The Greenbrier is a decadent luxury resort found in the Allegheny Mountains in West Virginia. It is located near the White Sulphur Springs in Greenbrier County. It has existed since 1778 and been welcoming visitors ever since.
The Greenbrier exists over a land of 11,000 acres (4,450 hectares) and has 710 guest rooms. For the entertainment of its guests it has around 20 restaurants, 55 indoor and outdoor activities as well as 36 retail shops.
The resort has hosted some 26 presidents, with the last being Dwight D. Eisenhower. However, this monumental building is also home to a secret and secure bunker built deep underground. How did this come to be and why was it needed?
The Early Days of Greenbrier
The first iteration of the building has been dated to 1778 when the name of the building was White Sulphur Springs. A local pioneer, Mrs. Anderson, began to “take in the waters” to relieve her painful chronic rheumatism.
She followed the Native American tradition and found that it helped. It was this that caused her to open a resort, with a spring of the sulphureous water at the center of it. Many people began to travel here to avoid diseases and escape the heat during the summer.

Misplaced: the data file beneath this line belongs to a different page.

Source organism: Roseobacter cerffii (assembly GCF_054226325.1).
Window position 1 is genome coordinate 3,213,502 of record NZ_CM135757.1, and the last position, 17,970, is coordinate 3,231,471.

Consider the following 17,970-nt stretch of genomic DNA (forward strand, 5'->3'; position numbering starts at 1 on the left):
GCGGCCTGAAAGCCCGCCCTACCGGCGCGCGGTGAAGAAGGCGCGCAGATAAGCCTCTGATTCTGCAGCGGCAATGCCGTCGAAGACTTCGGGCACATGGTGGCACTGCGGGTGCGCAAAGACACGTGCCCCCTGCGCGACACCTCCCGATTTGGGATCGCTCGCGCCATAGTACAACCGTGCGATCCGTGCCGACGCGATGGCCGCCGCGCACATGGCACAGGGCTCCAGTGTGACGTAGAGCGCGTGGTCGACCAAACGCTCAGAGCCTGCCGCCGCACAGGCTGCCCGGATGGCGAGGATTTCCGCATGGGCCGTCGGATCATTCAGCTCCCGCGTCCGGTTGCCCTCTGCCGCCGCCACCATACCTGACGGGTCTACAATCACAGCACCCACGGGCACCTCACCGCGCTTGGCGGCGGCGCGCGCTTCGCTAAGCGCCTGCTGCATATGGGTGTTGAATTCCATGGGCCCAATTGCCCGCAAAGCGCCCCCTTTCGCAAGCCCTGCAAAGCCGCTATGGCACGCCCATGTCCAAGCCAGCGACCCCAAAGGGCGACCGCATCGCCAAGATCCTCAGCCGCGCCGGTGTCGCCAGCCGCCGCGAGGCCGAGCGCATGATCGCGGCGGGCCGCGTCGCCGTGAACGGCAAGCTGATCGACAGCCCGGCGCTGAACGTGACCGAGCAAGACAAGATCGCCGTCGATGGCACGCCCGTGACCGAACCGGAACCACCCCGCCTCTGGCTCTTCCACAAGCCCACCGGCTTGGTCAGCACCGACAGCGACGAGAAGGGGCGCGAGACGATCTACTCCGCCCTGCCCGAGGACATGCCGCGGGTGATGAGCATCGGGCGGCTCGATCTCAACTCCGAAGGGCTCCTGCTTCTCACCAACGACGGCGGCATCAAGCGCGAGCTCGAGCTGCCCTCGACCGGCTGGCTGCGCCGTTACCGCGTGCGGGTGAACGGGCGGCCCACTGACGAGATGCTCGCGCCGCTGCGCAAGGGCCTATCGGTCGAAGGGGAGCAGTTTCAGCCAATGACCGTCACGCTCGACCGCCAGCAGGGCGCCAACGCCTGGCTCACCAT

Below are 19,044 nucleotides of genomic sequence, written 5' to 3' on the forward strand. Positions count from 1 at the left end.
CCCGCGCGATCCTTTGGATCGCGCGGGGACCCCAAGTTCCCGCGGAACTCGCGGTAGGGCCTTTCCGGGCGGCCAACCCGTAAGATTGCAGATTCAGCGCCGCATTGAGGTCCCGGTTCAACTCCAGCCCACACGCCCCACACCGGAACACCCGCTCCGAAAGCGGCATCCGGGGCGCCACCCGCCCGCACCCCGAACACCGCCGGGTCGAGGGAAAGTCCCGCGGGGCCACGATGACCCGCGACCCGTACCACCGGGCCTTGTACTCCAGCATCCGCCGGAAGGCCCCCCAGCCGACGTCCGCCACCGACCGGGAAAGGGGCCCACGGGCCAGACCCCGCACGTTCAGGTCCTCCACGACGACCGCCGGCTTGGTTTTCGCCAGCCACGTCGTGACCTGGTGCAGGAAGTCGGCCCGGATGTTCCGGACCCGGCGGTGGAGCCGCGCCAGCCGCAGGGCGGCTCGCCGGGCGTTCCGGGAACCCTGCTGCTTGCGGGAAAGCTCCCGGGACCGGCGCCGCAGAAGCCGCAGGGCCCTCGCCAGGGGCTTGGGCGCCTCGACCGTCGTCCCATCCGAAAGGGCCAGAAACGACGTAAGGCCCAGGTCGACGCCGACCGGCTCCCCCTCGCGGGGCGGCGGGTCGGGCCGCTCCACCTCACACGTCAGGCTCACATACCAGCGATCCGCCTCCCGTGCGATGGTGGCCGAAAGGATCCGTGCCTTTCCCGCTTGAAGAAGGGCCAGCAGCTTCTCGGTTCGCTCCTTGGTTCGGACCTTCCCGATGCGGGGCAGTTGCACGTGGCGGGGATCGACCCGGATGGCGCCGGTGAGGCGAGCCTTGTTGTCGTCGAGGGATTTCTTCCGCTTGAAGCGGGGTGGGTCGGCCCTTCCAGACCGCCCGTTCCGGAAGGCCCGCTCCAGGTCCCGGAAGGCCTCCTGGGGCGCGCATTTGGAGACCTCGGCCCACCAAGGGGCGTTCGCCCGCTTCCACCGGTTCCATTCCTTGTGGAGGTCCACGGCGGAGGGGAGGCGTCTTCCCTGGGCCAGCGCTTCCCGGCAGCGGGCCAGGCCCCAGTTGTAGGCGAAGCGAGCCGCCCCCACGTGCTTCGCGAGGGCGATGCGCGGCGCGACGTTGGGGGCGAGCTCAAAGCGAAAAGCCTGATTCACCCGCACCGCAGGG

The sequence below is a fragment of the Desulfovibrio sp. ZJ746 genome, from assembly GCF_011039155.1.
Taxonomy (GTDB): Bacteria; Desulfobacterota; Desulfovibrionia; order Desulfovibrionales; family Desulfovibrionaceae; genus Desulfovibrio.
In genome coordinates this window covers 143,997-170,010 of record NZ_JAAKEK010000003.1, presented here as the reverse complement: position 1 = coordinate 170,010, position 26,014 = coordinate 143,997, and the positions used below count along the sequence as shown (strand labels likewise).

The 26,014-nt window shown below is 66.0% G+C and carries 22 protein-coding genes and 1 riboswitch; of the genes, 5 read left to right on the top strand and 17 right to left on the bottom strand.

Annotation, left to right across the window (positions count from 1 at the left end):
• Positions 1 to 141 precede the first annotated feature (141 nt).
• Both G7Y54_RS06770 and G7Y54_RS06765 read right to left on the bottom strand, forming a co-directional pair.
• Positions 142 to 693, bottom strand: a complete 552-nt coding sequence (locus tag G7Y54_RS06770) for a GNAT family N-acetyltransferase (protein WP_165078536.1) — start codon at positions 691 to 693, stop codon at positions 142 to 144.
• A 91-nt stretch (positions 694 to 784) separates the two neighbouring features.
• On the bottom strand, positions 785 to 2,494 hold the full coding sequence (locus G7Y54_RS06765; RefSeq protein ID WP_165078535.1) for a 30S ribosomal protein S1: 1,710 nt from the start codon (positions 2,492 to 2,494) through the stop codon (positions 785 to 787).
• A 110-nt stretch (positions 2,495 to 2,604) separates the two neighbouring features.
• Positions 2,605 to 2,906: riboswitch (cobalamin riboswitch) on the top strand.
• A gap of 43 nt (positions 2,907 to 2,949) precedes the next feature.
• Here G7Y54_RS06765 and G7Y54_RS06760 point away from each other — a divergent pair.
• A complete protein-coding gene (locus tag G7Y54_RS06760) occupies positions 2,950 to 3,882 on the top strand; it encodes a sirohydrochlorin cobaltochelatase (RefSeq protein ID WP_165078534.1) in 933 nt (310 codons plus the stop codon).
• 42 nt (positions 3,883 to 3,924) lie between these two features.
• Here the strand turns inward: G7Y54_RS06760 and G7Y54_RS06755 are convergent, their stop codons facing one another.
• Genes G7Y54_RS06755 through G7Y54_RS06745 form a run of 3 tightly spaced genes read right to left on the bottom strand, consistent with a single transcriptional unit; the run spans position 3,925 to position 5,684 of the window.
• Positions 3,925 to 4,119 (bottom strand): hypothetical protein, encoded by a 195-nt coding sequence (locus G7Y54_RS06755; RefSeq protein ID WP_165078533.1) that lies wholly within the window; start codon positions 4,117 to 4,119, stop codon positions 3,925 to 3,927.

A prominent Baltimore family named the Calwells bought the property in the 19th century, and they swiftly began to develop the large site into more of a resort. They sold cottages, which still stand today, to prominent families in the South. These included the founder of the Democratic Party Martin Van Buren and Henry Clay Sr. an attorney and statesman for Kentucky in the House of representatives and the United States Senate.
From the profits, the Calwells built a large hotel on the property latterly known as “The Old White”. This did not last long however, as the Civil War brought destruction to Virginia. The hotel transferred hands between the Union and Confederate Army both of whom nearly burned it to the ground.
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With the United States once again at peace, the resort reopened. This time it became more popular with northern as well as southern tourists. In addition to this, the hotel became the setting for post-war reconciliation conferences, such as that which produced the White Sulphur Manifesto.
This was one of the only documents signed by Confederate leader Robert E. Lee expressing the South’s desire for reconciliation with the Union and restoration, though it did express the South’s desire to oppose black suffrage. The resort became the center of post-war society especially when the railroad, offering a direct service to the gates of the resort, allowed for easier travel.
Transformation to the Greenbrier
The Chesapeake & Ohio Railway company purchased the resort property and continued to build amenities, including the bath wing that is there today. The improvements extended all of the way to the construction of a hotel building that had approximately 250 rooms which acted as the central wing of the resort.
It was designed by Frederick Julius Sterner who had previously designed buildings like the Lennox House and the Briarhurst Manor. It was from here that the resort became open all year round and transformed into the Greenbrier.